Parents want to be good financial role models for their children, but many are facing financial problems of their own and don't know where to start.
More than two-thirds of parents said they are "very or extremely concerned" about setting a good financial example for their children, according to a survey released this week by the investment management firm T. Rowe Price. Yet 1 in 4 parents said they're "not good with money" so they don't think they should be the ones to teach their kids about it.
Many parents don't want to talk to their kids about finances, often because they don't want them to worry about the financial challenges the family may be facing, financial advisors say. Others just don't think they're prepared to have the conversation.
"A lot of parents think they don't know enough about money themselves, so they're reluctant to talk about it," said Stacy Francis, a New York certified financial planner who is also founder of "Savvy Ladies," a nonprofit financial empowerment organization for women.
"Parents in huge amounts of debt or living paycheck to paycheck think they're least qualified to talk to their kids when they may be most qualified," Francis said. "They can share what's been working and what's not been working."
Some parents believe they have to know all the answers—they may not—and that is OK, financial advisors say. More important is that they encourage good financial behavior, but that's not always easy to figure out how to do.
"The relationship with parents, kids and money is pretty complicated," said Stuart Ritter, a certified financial planner with T. Rowe Price. "One of the things we learned from parents is they'll borrow money from their kids to tip the babysitter. Hopefully they're putting it back. And they're bribing their kids. They're using the money as a reward."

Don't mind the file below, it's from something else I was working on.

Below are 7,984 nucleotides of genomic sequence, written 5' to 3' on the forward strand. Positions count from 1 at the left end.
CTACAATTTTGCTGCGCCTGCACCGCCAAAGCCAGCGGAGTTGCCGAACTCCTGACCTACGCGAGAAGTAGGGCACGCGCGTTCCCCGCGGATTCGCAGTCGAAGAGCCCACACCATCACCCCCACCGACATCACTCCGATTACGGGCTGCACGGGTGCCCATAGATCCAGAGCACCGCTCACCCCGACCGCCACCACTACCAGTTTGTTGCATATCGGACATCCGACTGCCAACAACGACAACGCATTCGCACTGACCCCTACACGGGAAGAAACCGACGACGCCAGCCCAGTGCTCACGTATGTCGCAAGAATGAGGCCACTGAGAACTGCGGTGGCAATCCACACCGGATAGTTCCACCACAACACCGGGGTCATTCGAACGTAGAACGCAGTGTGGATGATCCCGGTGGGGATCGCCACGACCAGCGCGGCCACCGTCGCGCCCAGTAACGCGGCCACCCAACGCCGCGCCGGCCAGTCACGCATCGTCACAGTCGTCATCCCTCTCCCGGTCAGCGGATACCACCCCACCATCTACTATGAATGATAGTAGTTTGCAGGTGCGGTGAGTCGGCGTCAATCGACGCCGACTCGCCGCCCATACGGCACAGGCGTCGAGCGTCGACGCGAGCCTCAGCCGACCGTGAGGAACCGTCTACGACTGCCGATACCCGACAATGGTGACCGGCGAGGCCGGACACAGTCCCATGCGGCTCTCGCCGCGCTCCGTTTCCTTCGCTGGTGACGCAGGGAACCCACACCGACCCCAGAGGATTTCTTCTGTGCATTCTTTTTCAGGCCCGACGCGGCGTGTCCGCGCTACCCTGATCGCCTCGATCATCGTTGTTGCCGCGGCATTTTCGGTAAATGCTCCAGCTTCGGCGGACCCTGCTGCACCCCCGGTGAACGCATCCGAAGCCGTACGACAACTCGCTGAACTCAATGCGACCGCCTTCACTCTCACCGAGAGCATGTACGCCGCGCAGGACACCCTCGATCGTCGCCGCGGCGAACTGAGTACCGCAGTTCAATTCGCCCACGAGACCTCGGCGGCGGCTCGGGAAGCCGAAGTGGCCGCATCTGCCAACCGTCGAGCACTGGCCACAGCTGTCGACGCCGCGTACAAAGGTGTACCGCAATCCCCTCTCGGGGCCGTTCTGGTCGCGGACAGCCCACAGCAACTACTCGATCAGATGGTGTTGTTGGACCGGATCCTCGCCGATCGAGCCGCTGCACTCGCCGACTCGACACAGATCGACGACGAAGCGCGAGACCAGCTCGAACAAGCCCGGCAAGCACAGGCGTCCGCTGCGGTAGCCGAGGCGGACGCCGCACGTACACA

Nearly half of the 1,000 parents surveyed in the new T. Rowe Price report admit they bribe their kids with money to encourage them to do the right thing. And when parents run out of cash, almost one-third admitted they sometimes "borrow" money from their childrens' piggy banks.
The piggy bank may not hold the same cachet for kids today that it did when their parents were growing up. Most of the financial transactions they see made are on a mobile phone or laptop. Of the 924 kids ages 8 to 14 who participated in the survey, 54 percent said they use and make purchases on mobile apps and 61 percent shop online. Even a third of parents said cash has become "obsolete."
Still, a great way to get the conversation started is to give children a cash allowance, said Francis. "It's a good way for kids to start to learn responsibility—allowing them to spend a portion now, save some for a big goal, save some for college and give a portion to charity."
There can be many teachable moments, agrees Ritter. Parents just need to be more proactive to incorporate money matters into the conversation.